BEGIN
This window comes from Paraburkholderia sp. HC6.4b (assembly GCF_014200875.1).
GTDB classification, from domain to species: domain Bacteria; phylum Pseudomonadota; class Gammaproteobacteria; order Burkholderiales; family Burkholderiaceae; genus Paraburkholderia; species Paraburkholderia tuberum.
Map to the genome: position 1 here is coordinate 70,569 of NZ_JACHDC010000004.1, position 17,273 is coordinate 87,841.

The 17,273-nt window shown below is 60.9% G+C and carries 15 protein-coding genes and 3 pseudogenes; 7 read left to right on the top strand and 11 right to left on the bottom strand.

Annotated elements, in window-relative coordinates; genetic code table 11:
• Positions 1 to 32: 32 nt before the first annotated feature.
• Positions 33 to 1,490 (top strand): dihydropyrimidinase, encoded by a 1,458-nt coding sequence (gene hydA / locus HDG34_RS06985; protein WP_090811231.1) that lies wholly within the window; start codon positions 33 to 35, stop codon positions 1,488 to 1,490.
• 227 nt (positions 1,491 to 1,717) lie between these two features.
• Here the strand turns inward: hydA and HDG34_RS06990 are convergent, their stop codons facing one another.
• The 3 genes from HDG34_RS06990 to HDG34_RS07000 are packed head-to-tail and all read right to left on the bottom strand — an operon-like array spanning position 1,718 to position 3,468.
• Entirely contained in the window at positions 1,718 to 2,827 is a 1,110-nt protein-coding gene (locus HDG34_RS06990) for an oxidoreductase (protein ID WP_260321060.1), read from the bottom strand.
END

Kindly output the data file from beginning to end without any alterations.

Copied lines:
This window comes from Paraburkholderia sp. HC6.4b (assembly GCF_014200875.1).
GTDB classification, from domain to species: domain Bacteria; phylum Pseudomonadota; class Gammaproteobacteria; order Burkholderiales; family Burkholderiaceae; genus Paraburkholderia; species Paraburkholderia tuberum.
Map to the genome: position 1 here is coordinate 70,569 of NZ_JACHDC010000004.1, position 17,273 is coordinate 87,841.

The 17,273-nt window shown below is 60.9% G+C and carries 15 protein-coding genes and 3 pseudogenes; 7 read left to right on the top strand and 11 right to left on the bottom strand.

Annotated elements, in window-relative coordinates; genetic code table 11:
• Positions 1 to 32: 32 nt before the first annotated feature.
• Positions 33 to 1,490 (top strand): dihydropyrimidinase, encoded by a 1,458-nt coding sequence (gene hydA / locus HDG34_RS06985; protein WP_090811231.1) that lies wholly within the window; start codon positions 33 to 35, stop codon positions 1,488 to 1,490.
• 227 nt (positions 1,491 to 1,717) lie between these two features.
• Here the strand turns inward: hydA and HDG34_RS06990 are convergent, their stop codons facing one another.
• The 3 genes from HDG34_RS06990 to HDG34_RS07000 are packed head-to-tail and all read right to left on the bottom strand — an operon-like array spanning position 1,718 to position 3,468.
• Entirely contained in the window at positions 1,718 to 2,827 is a 1,110-nt protein-coding gene (locus HDG34_RS06990) for an oxidoreductase (protein ID WP_260321060.1), read from the bottom strand.